March 16 (Bloomberg) -- The cost of living in the U.S. rose in February by the most in 10 months, reflecting a jump in gasoline that failed to spread to other goods and services.
The consumer-price index climbed 0.4%, matching the median forecast of economists surveyed by Bloomberg News, after increasing 0.2% the prior month, the Labor Department reported today in Washington. The so-called core measure, which excludes more volatile food and energy costs, climbed 0.1%, less than projected.
The biggest jump in gasoline in more than a year accounted for about 80% of the increase in prices last month, leaving households with less money to spend on other goods and services. Federal Reserve policy makers say the advance in fuel costs will be temporary, and most see little risk inflation will flare out of control as unemployment exceeds 8%.
“There are some worries from the energy prices perspective, but the Fed and most people realize that the increase will probably be transitory,” said Benjamin Reitzes , an economist at BMO Capital Markets in Toronto. “Outside of energy prices, there is not much risk for the consumer.”
Stock-index futures held earlier gains after the report. The contract on the Standard & Poor’s 500 Index maturing in June rose 0.2% to 1,399.3 at 8:31 a.m. in New York. Treasury securities trimmed losses,, with the yield on the benchmark 10- year note at 2.32%, down from a high of 2.35% in the minutes before the data was released.
Estimates of the 80 economists surveyed ranged from increases of 0.2% to 0.6%.
Consumer prices increased 2.9% in the 12 months ended in February, the same as in January.
The gain in the core gauge followed a 0.2% increase in January and was smaller than the 0.2% gain median forecast of economists surveyed. They were up 2.2% for the last 12 months, compared with 2.3% for the 12 months ended in January.
Today’s report showed energy costs increased 3.2% from a month earlier. Gasoline jumped 6%, the most since December 2010.
Escalating oil prices has pushed up the cost of the fuel. Regular gasoline in February averaged $3.56 a gallon, or 18 cents more than January, according to AAA, the nation’s biggest auto group. It was the highest monthly average since September.
The cost has kept climbing, reaching $3.82 on March 14, the highest in 10 months.
The Fed, nonetheless, said it anticipates that the pressure on consumer prices from energy will wane later in the year.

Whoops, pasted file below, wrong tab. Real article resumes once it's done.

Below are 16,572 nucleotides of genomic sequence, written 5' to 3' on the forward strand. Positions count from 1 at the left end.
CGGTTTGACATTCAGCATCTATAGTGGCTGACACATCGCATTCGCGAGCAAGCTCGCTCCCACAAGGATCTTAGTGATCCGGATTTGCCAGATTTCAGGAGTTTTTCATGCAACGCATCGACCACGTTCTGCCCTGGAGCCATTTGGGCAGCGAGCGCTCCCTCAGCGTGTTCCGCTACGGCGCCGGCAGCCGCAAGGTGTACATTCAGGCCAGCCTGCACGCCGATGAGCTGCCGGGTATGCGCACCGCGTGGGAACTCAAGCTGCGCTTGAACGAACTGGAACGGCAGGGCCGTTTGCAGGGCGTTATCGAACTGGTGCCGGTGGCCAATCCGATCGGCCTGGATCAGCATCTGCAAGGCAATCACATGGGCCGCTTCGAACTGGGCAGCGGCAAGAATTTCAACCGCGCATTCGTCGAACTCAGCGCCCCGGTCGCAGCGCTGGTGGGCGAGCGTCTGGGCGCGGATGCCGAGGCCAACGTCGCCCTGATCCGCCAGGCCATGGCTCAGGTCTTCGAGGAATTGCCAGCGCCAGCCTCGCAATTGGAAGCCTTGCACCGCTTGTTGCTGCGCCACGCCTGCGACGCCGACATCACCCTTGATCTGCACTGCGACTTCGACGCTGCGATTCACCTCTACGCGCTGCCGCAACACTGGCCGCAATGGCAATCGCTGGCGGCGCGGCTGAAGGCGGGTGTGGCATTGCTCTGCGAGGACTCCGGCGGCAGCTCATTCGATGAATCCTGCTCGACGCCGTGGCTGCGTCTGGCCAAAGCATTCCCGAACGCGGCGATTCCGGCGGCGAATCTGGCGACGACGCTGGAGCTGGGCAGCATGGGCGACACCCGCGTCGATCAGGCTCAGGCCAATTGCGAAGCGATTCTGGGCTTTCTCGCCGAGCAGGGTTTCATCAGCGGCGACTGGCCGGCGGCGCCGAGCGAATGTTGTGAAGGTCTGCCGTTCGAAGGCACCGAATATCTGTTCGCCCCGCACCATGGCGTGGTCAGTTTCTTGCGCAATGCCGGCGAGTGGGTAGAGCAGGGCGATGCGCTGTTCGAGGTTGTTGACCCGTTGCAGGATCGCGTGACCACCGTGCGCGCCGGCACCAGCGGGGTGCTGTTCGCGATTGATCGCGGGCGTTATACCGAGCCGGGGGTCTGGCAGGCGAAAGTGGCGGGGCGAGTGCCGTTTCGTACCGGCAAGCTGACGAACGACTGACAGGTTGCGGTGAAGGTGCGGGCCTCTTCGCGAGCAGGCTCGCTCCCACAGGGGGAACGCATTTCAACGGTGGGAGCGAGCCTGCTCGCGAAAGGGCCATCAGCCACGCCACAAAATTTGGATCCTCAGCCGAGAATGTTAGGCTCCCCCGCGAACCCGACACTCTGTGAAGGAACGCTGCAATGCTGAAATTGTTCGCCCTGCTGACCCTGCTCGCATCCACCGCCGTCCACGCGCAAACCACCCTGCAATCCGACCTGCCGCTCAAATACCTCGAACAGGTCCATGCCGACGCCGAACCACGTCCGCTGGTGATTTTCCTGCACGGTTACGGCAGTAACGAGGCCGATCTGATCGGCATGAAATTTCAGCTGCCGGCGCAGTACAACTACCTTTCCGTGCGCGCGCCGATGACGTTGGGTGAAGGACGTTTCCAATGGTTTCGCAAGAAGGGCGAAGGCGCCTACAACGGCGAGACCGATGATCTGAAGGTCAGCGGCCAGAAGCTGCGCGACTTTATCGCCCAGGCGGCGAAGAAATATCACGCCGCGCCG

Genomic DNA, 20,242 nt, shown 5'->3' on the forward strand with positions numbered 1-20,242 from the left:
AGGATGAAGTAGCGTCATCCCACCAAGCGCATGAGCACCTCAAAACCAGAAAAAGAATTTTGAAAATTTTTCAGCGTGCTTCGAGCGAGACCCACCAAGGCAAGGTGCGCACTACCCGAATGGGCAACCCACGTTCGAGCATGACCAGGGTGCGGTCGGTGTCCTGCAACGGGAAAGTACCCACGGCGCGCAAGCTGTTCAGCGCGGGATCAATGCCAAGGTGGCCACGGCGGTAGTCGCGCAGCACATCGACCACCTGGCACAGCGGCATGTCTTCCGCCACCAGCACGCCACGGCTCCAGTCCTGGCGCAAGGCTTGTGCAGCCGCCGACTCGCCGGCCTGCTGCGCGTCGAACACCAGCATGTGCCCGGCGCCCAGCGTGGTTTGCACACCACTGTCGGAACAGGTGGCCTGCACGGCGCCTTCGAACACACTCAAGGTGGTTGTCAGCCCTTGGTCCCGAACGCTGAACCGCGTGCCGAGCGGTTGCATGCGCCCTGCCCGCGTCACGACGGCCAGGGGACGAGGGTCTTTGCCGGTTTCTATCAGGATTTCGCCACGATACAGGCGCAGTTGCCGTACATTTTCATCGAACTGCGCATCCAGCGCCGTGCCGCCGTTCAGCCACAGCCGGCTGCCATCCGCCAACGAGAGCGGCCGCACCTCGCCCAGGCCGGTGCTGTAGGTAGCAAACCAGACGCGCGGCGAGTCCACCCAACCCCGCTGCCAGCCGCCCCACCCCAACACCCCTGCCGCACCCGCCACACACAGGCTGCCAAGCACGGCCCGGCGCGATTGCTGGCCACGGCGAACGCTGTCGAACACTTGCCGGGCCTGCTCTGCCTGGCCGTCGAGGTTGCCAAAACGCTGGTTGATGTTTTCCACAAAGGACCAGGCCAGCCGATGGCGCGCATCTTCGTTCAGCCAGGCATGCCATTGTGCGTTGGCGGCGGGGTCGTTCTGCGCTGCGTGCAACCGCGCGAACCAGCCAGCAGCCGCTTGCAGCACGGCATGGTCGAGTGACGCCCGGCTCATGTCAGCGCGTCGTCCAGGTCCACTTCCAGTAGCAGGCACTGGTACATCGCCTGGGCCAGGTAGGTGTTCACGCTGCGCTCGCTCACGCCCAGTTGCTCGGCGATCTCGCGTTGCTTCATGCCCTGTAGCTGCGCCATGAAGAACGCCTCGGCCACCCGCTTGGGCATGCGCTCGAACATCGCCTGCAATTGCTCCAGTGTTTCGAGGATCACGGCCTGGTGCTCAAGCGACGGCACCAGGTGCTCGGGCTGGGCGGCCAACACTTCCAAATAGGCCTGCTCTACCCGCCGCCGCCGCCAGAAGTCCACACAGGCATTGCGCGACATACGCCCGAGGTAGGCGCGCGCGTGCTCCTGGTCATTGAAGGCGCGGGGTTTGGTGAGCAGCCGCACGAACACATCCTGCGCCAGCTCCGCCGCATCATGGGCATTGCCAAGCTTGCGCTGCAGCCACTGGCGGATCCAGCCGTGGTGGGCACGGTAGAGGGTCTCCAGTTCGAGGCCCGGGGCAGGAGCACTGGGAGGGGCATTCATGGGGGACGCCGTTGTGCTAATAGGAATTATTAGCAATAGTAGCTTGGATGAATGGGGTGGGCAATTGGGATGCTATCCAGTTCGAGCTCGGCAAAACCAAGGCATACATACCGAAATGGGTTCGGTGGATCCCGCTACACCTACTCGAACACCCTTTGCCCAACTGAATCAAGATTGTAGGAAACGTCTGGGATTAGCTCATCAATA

“Inflation has been subdued in recent months although prices of crude oil and gasoline have increased lately,” the Federal Open Market Committee said in a statement following a March 13 meeting. Oil will “push up inflation temporarily, but the committee anticipates that subsequently inflation will run at or below the rate that it judges most consistent with its dual mandate” of stable prices and maximum employment.
The central bank’s preferred inflation gauge, the measure calculated by the Commerce Department and tied to consumer spending, rose at a 1.2% annual rate in the fourth quarter. Fed officials have set an explicit inflation goal of 2%.
Today’s report showed food costs were little changed, the least since July 2010.
Clothing Less Expensive
The increase in the core measure reflected higher prices for new cars and hotel stays. Clothing costs dropped by the most since July 2006, and used-cars were also cheaper last month.
“We feel like inflation will moderate,” Charles Holley, chief financial officer at Wal-Mart Stores Inc., said during a March 7 investor conference. “The one wildcard, though, is going to be gas prices. If oil continues to go up, I think that could be a drag on economies around the world.”
Paychecks are failing to keep up with even limited inflation, another Labor Department report today showed. Hourly earnings adjusted for prices dropped 0.3% in February, and were down 1.1% over the past 12 months, today’s report showed.
A Labor Department report yesterday showed prices paid to producers rose 0.4% in February, paced by the gain in energy expenses. Import prices, reported March 14, also climbed 0.4%.
The CPI is the broadest of the three monthly price measures from the Labor Department because it includes goods and services. About 60% of the CPI covers prices consumers pay for services ranging from medical visits to airline fares and movie tickets.
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